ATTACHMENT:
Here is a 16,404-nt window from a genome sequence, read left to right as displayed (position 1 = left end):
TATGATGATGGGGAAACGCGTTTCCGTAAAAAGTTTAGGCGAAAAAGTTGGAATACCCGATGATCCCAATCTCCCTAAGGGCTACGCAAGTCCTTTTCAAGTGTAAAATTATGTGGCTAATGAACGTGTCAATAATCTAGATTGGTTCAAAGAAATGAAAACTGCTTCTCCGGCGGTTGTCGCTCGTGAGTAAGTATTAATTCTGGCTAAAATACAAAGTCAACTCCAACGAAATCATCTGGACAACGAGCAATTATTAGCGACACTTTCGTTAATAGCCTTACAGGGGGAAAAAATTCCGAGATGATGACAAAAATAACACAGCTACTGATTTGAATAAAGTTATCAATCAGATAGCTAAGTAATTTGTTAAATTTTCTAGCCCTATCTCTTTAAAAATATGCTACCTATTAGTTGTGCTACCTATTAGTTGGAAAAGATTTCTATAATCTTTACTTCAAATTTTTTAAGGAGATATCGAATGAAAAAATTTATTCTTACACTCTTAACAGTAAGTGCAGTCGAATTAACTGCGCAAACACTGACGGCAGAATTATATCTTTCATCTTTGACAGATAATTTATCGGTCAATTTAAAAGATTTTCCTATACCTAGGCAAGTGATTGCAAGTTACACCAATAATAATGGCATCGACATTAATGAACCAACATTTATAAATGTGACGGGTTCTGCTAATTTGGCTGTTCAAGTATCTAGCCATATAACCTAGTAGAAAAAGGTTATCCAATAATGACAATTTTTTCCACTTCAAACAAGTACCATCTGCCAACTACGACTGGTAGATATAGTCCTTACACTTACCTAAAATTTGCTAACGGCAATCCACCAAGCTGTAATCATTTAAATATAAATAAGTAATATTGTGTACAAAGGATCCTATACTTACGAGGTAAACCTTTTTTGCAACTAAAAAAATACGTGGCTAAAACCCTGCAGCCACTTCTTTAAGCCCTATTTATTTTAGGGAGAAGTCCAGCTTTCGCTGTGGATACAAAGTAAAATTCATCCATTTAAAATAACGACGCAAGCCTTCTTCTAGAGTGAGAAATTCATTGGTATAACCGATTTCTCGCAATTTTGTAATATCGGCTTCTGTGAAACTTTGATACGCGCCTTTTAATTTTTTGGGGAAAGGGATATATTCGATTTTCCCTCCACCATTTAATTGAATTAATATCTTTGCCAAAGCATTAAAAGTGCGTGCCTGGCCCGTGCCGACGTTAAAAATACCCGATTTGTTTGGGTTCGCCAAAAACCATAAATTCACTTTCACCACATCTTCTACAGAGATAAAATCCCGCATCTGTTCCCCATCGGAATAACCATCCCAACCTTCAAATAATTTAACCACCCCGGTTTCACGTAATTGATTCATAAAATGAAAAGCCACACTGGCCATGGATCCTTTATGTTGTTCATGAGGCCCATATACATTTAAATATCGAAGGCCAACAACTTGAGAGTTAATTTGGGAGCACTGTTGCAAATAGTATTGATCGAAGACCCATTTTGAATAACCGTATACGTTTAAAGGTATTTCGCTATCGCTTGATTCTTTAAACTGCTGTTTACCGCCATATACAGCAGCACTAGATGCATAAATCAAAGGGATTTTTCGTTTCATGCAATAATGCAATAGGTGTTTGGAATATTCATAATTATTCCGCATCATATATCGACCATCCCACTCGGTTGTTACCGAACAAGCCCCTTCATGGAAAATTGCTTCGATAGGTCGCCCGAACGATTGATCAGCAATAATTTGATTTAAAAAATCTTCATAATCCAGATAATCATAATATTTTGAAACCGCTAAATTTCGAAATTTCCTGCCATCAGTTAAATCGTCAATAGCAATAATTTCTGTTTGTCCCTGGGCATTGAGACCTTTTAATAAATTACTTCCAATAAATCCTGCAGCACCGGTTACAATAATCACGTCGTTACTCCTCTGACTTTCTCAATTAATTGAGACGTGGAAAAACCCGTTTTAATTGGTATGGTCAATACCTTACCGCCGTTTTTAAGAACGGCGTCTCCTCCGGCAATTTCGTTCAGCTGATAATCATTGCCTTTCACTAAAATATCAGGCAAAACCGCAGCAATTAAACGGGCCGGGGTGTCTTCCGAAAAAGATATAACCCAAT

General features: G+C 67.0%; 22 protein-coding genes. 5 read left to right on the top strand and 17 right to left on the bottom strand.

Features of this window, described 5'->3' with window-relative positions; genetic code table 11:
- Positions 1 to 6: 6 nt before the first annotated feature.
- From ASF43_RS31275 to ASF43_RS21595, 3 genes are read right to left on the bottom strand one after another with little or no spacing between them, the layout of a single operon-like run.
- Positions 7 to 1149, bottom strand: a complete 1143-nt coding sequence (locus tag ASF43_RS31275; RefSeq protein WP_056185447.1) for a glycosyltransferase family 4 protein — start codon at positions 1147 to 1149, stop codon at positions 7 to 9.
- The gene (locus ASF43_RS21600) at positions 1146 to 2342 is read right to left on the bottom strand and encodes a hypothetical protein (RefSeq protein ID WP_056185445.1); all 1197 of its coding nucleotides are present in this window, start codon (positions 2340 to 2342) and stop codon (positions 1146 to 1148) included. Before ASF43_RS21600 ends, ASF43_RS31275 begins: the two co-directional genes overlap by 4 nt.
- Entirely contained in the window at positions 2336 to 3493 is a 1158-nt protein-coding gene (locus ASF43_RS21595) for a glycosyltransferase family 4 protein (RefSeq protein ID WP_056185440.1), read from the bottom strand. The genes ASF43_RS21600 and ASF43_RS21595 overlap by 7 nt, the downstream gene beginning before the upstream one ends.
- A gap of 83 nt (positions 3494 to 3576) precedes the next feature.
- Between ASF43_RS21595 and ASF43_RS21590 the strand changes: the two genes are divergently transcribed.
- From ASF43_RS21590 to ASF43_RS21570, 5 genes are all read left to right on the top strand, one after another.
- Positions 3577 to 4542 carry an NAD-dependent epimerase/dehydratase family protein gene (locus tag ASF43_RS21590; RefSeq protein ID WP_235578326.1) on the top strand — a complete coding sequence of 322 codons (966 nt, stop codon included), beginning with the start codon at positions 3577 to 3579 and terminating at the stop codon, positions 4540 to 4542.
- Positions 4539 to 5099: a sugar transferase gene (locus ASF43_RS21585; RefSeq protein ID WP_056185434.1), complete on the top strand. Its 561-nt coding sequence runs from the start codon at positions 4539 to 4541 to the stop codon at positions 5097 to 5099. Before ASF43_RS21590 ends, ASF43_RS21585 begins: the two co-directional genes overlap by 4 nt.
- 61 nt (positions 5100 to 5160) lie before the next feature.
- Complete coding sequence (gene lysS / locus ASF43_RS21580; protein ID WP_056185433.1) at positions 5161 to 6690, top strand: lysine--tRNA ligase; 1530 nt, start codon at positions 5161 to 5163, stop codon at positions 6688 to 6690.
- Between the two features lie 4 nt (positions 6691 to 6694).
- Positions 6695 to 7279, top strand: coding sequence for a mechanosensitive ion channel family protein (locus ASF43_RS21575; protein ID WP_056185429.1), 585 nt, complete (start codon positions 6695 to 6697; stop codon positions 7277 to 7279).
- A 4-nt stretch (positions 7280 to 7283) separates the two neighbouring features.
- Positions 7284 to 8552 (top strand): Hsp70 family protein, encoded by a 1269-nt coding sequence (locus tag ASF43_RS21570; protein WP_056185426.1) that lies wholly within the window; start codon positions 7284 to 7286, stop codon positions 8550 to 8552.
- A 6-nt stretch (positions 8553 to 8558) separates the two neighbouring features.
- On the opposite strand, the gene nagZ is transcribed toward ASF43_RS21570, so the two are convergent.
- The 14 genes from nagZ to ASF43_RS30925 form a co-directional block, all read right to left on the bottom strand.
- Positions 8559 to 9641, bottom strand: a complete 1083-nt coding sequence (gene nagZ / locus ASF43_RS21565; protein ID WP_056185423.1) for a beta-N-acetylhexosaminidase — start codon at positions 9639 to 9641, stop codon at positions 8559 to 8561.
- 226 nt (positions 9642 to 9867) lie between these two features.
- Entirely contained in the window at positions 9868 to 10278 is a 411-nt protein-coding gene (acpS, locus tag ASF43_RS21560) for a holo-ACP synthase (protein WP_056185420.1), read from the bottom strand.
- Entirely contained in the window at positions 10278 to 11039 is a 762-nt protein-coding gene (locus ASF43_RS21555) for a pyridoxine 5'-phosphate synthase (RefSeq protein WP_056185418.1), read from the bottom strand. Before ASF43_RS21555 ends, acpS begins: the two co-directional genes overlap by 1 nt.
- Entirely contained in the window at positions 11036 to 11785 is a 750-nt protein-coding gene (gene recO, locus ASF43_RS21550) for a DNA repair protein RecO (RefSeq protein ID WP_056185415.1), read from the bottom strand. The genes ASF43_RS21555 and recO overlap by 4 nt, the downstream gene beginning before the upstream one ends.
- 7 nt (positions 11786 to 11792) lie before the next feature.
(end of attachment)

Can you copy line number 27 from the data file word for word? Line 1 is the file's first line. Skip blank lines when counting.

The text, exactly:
- Entirely contained in the window at positions 10278 to 11039 is a 762-nt protein-coding gene (locus ASF43_RS21555) for a pyridoxine 5'-phosphate synthase (RefSeq protein WP_056185418.1), read from the bottom strand. Before ASF43_RS21555 ends, acpS begins: the two co-directional genes overlap by 1 nt.